Poll: Rural Nebraskans favor alternative energy

Wednesday, August 10, 2005

LINCOLN -- Renewable energy sources get a big thumbs up from rural Nebraskans, according to the 2005 Nebraska Rural Poll.

Nearly 90 percent of respondents to the 10th annual University of Nebraska poll agreed the government should encourage use of renewable energy sources.

More than 80 percent agreed that producing more ethanol and biodiesel blended fuels and generating more electricity with wind turbines would benefit Nebraska's economy. Sixty-five percent also agreed alternative energy sources are better for the environment than traditional fossil fuels. While some respondents had no opinion, only 4 percent or fewer disagreed with these statements.

"The people have spoken and a strong majority feels alternative energy can be win-win," said Bruce Johnson, an Institute of Agriculture and Natural Resources agricultural economist who works on the poll. He said he has long sensed strong support for alternative energy among rural Nebraskans, but the magnitude of the results surprised him.

"Self-sufficiency is part of rural culture. It's part of having some power over one's future," Johnson said. Using home-grown or produced energy fits that ethos well. "I think people are seeing the local potential."

Poll results indicate ethanol blended gasoline, called E-10, is becoming the fuel of choice for rural residents, Johnson said. Over half said they always or almost always fill up with ethanol blend, 22 percent sometimes use it and 20 percent said they seldom or never use it.

"The economic incentive to use ethanol has become greater as gas prices have risen," said Becky Vogt, the poll manager.

Rural residents also strongly favor harnessing Nebraska's seemingly ceaseless winds for energy. More than 70 percent of respondents agreed 10 percent of Nebraska's electricity should come from alternative energy sources. Eighty-four percent said wind power can be produced and used locally. Only 3 percent of respondents disagreed with either statement.

"This strong response sends a clear signal to our public electric utilities to accelerate their efforts to move ahead with wind power," Johnson said. "This tells policy-makers that Nebraskans want this to be part of their future."

That strong positive view of wind energy comes despite Nebraska's relatively low electric rates and the ready availability of coal in neighboring Wyoming. Nebraska is one of the nation's top states for wind power potential and rural residents seem to recognize this untapped resource, he said.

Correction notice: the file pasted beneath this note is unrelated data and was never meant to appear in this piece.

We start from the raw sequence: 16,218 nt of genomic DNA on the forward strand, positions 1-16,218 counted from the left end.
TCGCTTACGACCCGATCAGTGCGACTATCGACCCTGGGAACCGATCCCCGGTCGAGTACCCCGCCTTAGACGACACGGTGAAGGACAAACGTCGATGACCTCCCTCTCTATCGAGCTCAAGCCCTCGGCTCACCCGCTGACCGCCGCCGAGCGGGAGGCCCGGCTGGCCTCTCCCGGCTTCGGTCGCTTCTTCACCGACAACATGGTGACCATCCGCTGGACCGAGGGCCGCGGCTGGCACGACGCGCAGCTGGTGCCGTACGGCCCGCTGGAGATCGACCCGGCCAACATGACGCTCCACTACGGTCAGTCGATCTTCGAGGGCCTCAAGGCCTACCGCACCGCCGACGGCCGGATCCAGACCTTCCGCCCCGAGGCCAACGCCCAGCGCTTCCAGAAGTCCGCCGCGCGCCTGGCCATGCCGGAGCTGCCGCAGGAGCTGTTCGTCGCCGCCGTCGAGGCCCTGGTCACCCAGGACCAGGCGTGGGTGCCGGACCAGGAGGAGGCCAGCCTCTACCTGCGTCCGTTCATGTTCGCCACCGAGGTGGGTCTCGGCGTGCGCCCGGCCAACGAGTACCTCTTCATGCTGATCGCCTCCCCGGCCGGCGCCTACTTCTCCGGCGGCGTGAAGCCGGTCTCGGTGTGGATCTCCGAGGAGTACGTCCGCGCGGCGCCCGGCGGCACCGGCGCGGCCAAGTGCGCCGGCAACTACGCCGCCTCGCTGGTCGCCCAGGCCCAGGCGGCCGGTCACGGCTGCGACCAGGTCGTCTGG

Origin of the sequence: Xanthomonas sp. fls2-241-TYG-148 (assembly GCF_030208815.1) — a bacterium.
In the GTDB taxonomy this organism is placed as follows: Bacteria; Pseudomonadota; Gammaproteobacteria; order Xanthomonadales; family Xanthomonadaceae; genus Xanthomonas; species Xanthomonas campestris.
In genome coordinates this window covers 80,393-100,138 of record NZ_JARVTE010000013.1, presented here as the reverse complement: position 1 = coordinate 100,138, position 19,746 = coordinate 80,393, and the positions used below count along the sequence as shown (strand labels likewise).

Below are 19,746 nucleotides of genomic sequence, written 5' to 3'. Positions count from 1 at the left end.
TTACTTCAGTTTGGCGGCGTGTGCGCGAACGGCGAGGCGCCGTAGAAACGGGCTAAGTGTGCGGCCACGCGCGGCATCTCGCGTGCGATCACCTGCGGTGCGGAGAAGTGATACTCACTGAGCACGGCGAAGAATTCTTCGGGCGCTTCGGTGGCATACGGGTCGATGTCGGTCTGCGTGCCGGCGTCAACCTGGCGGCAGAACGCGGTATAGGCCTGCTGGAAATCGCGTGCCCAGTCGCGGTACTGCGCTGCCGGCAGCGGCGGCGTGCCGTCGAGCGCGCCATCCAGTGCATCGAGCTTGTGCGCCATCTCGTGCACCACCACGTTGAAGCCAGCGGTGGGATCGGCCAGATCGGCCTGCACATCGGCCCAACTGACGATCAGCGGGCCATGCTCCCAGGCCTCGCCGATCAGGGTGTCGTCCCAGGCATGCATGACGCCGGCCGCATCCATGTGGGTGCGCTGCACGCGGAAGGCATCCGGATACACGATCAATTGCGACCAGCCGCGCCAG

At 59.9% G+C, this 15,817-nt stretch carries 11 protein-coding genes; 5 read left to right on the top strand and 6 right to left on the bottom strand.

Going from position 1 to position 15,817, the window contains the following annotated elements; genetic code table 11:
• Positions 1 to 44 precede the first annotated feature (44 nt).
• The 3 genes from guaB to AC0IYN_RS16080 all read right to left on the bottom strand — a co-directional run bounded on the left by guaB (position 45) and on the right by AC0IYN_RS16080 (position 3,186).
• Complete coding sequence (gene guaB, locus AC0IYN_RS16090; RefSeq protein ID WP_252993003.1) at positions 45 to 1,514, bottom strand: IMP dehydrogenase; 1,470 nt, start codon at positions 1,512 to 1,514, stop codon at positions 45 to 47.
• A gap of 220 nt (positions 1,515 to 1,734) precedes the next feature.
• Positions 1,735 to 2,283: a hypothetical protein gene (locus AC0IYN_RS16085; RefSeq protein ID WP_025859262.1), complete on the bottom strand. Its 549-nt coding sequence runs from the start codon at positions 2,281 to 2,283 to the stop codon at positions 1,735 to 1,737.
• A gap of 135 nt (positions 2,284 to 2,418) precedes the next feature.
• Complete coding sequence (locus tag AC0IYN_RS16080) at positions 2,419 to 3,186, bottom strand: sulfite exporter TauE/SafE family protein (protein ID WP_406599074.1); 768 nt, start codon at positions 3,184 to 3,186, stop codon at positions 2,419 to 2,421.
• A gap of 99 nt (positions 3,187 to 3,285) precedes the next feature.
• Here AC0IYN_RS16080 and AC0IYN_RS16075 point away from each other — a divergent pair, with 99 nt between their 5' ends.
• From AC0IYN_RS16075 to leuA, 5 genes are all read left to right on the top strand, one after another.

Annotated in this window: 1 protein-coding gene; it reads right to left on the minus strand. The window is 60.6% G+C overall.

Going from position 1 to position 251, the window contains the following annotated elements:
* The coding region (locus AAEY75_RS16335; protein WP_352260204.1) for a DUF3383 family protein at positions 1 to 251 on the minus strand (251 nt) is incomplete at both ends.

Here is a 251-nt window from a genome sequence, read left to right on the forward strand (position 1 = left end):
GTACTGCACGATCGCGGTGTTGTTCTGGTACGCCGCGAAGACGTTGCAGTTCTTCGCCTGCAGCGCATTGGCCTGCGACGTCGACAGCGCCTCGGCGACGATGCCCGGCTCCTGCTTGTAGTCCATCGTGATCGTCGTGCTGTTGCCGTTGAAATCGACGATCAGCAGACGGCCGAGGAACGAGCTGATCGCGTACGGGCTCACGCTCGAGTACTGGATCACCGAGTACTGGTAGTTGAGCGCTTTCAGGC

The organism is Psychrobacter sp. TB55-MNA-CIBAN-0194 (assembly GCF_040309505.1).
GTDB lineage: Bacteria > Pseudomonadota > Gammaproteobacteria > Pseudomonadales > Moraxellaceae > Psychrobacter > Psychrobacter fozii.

Part of the appeal of generating electricity with wind power is that turbines can operate locally on a small-scale much like ethanol plants rural Nebraskans have watched develop across the state, Johnson said.

Likewise, a local wind farm could create good jobs. "It could be an economic advantage to rural areas if that energy can be produced and used locally," Johnson said. Instead of a few large, concentrated production facilities, wind power can be generated on a relatively small scale. "It's a dispersal of economic activity. There can be little fish as well as a few big fish in this business."

Not surprisingly, farmers and ranchers are among the strongest supporters of renewable energy, including wind power as well as ethanol and biodiesel made from their crops. More than 90 percent of farmers and ranchers agreed producing more ethanol and soy biodiesel would be good for Nebraska's economy and that the government should encourage renewable fuel use. Eighty-seven percent said wind power can be produced and used locally.

While support for alternative energy sources is strong, opinions on their cost and reliability were mixed. A third of respondents agreed alternative energy sources are more expensive than traditional fuels such as oil, gas and coal, 28 percent disagreed and 39 percent had no opinion. A third disagreed that fossil fuels are more reliable than alternative sources while 23 percent agreed and 44 percent had no opinion.

That probably indicates a lack of certainty about specifics of these new energy sources, Vogt said. "They tended to be more undecided on the more technical questions."

Questionnaires for the scientific poll were mailed in March to 6,250 randomly selected households in Nebraska's 84 rural counties. Results are based on 2,851 responses. This year's response rate was 46 percent. The margin of error is plus or minus 3 percent.

The poll is the largest annual survey of rural Nebraskans' perceptions on quality of life and policy issues. Complete results are available online at http://cari.unl.edu/ruralpoll/report05.htm.

The poll is conducted by the university's Center for Applied Rural Innovation with funding from the Partnership for Rural Nebraska and IANR's UNL Extension and Agricultural Research Division.

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